The noise and chaos in the unit were unbearable. Terrified of being confined in the hospital, I was desperate to go home as soon as possible. Dr. W. wrote in my medical chart, “Unfortunately, he has had severe insomnia due to anxiety and has not slept well, or perhaps at all for 2-3 days. Also unfortunately, the only bed available here was on our intensive care unit, where there are currently multiple patients with severe MI who are psychotic, loud, and disruptive, which is about the worst environment for this patient one could imagine.”
By the time Dr. W. was ready to see me, I was severely agitated and feared losing my mind. Within seconds of meeting him, I could sense Dr. W.’s dis-ease and discomfort. I suspected he was told before he saw me that I was agitated and demanding to be discharged. When he introduced himself, his affect was dull and he seemed irritated that I had been begging to be seen by him. He was very impatient with my impatience to leave the hospital as soon as possible. I was on the edge of a nervous breakdown, but there was nothing calming or reassuring in my doctor’s presence. This hospitalist was anything but hospitable.
Dr. W. seemed unaware that the manner in which he presented himself had real-life consequences. Being a seasoned therapist myself, and being exquisitely sensitive, his negative affect frightened me and served as a warning sign that I was in trouble. I felt trapped behind the locked doors of the hospital unit. I resented that he acted as if it was unreasonable for me to expect that he would be kind, patient, and considerate. He had no ability to form a therapeutic alliance with me.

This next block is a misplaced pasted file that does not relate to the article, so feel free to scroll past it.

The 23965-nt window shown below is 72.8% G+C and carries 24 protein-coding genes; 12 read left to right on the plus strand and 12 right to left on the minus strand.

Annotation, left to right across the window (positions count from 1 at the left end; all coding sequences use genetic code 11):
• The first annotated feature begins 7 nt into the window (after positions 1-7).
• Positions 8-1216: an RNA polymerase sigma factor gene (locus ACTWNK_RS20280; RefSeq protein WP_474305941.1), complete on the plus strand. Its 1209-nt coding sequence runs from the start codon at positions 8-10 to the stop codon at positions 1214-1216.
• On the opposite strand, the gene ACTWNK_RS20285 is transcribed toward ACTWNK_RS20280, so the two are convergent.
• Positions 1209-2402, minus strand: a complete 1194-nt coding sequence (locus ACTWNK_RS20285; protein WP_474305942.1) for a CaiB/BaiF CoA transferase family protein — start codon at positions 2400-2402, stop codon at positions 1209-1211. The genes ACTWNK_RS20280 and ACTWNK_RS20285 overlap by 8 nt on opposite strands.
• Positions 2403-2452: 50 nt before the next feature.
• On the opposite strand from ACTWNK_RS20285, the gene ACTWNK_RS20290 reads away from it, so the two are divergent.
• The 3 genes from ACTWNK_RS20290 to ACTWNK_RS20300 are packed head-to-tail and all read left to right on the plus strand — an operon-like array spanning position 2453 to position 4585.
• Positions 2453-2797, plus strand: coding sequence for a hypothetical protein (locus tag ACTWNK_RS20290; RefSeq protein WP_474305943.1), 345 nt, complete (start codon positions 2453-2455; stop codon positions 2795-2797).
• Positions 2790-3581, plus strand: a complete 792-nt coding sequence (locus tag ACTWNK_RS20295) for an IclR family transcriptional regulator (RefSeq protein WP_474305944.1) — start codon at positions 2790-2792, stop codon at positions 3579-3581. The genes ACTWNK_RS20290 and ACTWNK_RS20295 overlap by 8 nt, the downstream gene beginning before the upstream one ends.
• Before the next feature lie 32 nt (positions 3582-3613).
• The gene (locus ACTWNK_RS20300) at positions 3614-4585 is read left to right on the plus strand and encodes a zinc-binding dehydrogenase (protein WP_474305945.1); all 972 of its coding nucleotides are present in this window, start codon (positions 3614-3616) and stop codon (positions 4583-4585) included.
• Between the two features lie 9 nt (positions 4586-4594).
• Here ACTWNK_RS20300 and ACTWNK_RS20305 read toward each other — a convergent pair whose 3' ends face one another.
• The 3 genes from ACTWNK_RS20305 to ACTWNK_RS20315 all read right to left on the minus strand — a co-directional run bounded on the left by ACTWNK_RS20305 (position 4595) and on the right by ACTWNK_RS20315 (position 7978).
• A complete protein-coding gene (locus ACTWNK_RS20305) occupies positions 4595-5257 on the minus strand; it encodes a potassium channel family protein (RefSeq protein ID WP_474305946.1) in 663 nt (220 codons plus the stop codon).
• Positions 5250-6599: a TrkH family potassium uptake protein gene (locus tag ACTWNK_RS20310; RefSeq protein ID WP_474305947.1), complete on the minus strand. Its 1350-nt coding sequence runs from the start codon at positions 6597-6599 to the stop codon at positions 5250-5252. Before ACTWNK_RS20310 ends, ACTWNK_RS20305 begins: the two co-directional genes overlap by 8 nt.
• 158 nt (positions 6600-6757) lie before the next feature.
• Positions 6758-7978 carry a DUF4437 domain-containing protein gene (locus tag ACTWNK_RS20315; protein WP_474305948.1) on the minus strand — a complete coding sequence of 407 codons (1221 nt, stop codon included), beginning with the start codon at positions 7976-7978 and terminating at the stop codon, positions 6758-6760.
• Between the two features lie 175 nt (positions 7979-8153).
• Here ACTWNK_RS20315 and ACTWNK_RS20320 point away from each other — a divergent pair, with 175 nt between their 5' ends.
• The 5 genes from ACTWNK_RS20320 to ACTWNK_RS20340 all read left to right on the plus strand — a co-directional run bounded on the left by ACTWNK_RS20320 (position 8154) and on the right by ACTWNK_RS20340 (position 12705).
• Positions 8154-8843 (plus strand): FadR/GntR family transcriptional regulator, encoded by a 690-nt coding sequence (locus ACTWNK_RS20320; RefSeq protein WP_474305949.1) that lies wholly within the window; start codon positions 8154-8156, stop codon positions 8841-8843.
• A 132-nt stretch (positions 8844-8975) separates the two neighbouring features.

Dr. W. quickly ushered me through a perfunctory suicide screening assessment he had committed to memory. He was trying to determine if I had the desire, intention, and means to kill myself. The way he asked me questions put me in a defensive mindset. To each question I answered, “I am not suicidal, I just want to go home to sleep.”
In a state of panic, I knew I needed to do something to appease his dislike for me so he would release me from his control. I thought I would appeal to his sense that I was a capable mental health therapist who knew what I needed. I told him that for seven years, I had been a behavioral scientist in a family medicine residency program. As a medical educator, I had taught that how a doctor feels about a patient is of great importance and makes a substantial difference in patient satisfaction and positive outcomes. Simply put, no physician can take care of a patient without caring about them as a person. When a physician does not like a patient, they are more likely to be dismissive, inattentive, abrupt, and impatient.